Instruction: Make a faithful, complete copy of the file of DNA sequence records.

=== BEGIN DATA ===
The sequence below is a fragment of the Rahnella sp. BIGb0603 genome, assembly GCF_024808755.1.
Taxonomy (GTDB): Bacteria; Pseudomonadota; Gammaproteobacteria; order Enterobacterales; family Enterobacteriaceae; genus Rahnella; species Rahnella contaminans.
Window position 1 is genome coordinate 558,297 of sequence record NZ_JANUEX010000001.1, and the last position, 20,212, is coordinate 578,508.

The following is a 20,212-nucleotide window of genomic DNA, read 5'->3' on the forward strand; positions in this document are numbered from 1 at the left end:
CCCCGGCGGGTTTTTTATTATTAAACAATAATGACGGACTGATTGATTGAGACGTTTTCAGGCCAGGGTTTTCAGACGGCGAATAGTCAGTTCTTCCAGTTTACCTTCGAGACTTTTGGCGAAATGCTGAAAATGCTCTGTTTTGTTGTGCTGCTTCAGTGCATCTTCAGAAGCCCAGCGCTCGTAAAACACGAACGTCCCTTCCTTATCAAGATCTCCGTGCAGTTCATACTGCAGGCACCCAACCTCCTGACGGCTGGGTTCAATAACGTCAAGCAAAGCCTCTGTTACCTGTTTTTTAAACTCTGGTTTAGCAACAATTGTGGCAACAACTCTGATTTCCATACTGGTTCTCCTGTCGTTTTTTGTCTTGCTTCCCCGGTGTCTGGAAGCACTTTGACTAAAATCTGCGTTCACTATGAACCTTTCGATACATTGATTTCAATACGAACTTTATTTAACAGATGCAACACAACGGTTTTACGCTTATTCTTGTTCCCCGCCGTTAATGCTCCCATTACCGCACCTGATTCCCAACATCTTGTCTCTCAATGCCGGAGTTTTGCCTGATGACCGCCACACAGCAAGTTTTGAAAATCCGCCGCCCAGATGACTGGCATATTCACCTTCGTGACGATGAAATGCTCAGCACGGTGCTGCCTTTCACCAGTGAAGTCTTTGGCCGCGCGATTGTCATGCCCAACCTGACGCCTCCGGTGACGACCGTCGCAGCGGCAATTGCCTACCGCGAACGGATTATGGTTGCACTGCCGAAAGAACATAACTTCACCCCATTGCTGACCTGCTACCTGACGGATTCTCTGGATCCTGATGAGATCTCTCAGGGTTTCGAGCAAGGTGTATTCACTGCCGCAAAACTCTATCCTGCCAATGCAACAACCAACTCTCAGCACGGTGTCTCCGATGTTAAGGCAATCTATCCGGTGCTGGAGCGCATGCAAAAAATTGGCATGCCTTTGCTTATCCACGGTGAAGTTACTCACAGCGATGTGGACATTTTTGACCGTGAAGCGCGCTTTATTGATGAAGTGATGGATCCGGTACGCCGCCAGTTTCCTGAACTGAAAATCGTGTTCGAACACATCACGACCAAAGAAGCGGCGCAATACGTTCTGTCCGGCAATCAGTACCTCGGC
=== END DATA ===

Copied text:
The sequence below is a fragment of the Rahnella sp. BIGb0603 genome, assembly GCF_024808755.1.
Taxonomy (GTDB): Bacteria; Pseudomonadota; Gammaproteobacteria; order Enterobacterales; family Enterobacteriaceae; genus Rahnella; species Rahnella contaminans.
Window position 1 is genome coordinate 558,297 of sequence record NZ_JANUEX010000001.1, and the last position, 20,212, is coordinate 578,508.

The following is a 20,212-nucleotide window of genomic DNA, read 5'->3' on the forward strand; positions in this document are numbered from 1 at the left end:
CCCCGGCGGGTTTTTTATTATTAAACAATAATGACGGACTGATTGATTGAGACGTTTTCAGGCCAGGGTTTTCAGACGGCGAATAGTCAGTTCTTCCAGTTTACCTTCGAGACTTTTGGCGAAATGCTGAAAATGCTCTGTTTTGTTGTGCTGCTTCAGTGCATCTTCAGAAGCCCAGCGCTCGTAAAACACGAACGTCCCTTCCTTATCAAGATCTCCGTGCAGTTCATACTGCAGGCACCCAACCTCCTGACGGCTGGGTTCAATAACGTCAAGCAAAGCCTCTGTTACCTGTTTTTTAAACTCTGGTTTAGCAACAATTGTGGCAACAACTCTGATTTCCATACTGGTTCTCCTGTCGTTTTTTGTCTTGCTTCCCCGGTGTCTGGAAGCACTTTGACTAAAATCTGCGTTCACTATGAACCTTTCGATACATTGATTTCAATACGAACTTTATTTAACAGATGCAACACAACGGTTTTACGCTTATTCTTGTTCCCCGCCGTTAATGCTCCCATTACCGCACCTGATTCCCAACATCTTGTCTCTCAATGCCGGAGTTTTGCCTGATGACCGCCACACAGCAAGTTTTGAAAATCCGCCGCCCAGATGACTGGCATATTCACCTTCGTGACGATGAAATGCTCAGCACGGTGCTGCCTTTCACCAGTGAAGTCTTTGGCCGCGCGATTGTCATGCCCAACCTGACGCCTCCGGTGACGACCGTCGCAGCGGCAATTGCCTACCGCGAACGGATTATGGTTGCACTGCCGAAAGAACATAACTTCACCCCATTGCTGACCTGCTACCTGACGGATTCTCTGGATCCTGATGAGATCTCTCAGGGTTTCGAGCAAGGTGTATTCACTGCCGCAAAACTCTATCCTGCCAATGCAACAACCAACTCTCAGCACGGTGTCTCCGATGTTAAGGCAATCTATCCGGTGCTGGAGCGCATGCAAAAAATTGGCATGCCTTTGCTTATCCACGGTGAAGTTACTCACAGCGATGTGGACATTTTTGACCGTGAAGCGCGCTTTATTGATGAAGTGATGGATCCGGTACGCCGCCAGTTTCCTGAACTGAAAATCGTGTTCGAACACATCACGACCAAAGAAGCGGCGCAATACGTTCTGTCCGGCAATCAGTACCTCGGC